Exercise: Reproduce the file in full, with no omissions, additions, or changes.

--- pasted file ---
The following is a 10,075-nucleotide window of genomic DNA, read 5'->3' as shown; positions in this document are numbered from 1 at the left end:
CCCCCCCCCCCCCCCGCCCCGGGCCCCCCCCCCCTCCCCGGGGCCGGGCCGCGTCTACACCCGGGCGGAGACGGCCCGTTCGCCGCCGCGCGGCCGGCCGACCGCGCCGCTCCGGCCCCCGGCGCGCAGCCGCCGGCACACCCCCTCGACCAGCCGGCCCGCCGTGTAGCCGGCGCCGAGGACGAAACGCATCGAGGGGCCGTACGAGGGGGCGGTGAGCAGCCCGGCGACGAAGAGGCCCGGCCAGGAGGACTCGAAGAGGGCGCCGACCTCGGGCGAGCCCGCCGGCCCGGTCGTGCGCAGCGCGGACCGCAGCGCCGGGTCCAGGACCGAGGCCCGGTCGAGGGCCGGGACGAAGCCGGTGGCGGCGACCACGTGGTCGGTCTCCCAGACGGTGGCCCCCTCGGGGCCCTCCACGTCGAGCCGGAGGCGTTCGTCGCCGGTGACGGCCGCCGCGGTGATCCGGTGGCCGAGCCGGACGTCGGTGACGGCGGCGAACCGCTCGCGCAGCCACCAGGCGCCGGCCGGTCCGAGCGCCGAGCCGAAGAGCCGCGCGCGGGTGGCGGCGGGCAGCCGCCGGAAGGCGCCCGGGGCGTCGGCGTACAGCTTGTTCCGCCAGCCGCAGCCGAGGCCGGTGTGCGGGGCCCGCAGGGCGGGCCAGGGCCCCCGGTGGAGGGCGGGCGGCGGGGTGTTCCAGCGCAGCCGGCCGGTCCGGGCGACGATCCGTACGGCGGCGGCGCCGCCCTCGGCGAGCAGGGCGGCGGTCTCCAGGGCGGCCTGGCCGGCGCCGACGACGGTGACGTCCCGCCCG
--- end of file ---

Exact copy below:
The following is a 10,075-nucleotide window of genomic DNA, read 5'->3' as shown; positions in this document are numbered from 1 at the left end:
CCCCCCCCCCCCCCCGCCCCGGGCCCCCCCCCCCTCCCCGGGGCCGGGCCGCGTCTACACCCGGGCGGAGACGGCCCGTTCGCCGCCGCGCGGCCGGCCGACCGCGCCGCTCCGGCCCCCGGCGCGCAGCCGCCGGCACACCCCCTCGACCAGCCGGCCCGCCGTGTAGCCGGCGCCGAGGACGAAACGCATCGAGGGGCCGTACGAGGGGGCGGTGAGCAGCCCGGCGACGAAGAGGCCCGGCCAGGAGGACTCGAAGAGGGCGCCGACCTCGGGCGAGCCCGCCGGCCCGGTCGTGCGCAGCGCGGACCGCAGCGCCGGGTCCAGGACCGAGGCCCGGTCGAGGGCCGGGACGAAGCCGGTGGCGGCGACCACGTGGTCGGTCTCCCAGACGGTGGCCCCCTCGGGGCCCTCCACGTCGAGCCGGAGGCGTTCGTCGCCGGTGACGGCCGCCGCGGTGATCCGGTGGCCGAGCCGGACGTCGGTGACGGCGGCGAACCGCTCGCGCAGCCACCAGGCGCCGGCCGGTCCGAGCGCCGAGCCGAAGAGCCGCGCGCGGGTGGCGGCGGGCAGCCGCCGGAAGGCGCCCGGGGCGTCGGCGTACAGCTTGTTCCGCCAGCCGCAGCCGAGGCCGGTGTGCGGGGCCCGCAGGGCGGGCCAGGGCCCCCGGTGGAGGGCGGGCGGCGGGGTGTTCCAGCGCAGCCGGCCGGTCCGGGCGACGATCCGTACGGCGGCGGCGCCGCCCTCGGCGAGCAGGGCGGCGGTCTCCAGGGCGGCCTGGCCGGCGCCGACGACGGTGACGTCCCGCCCG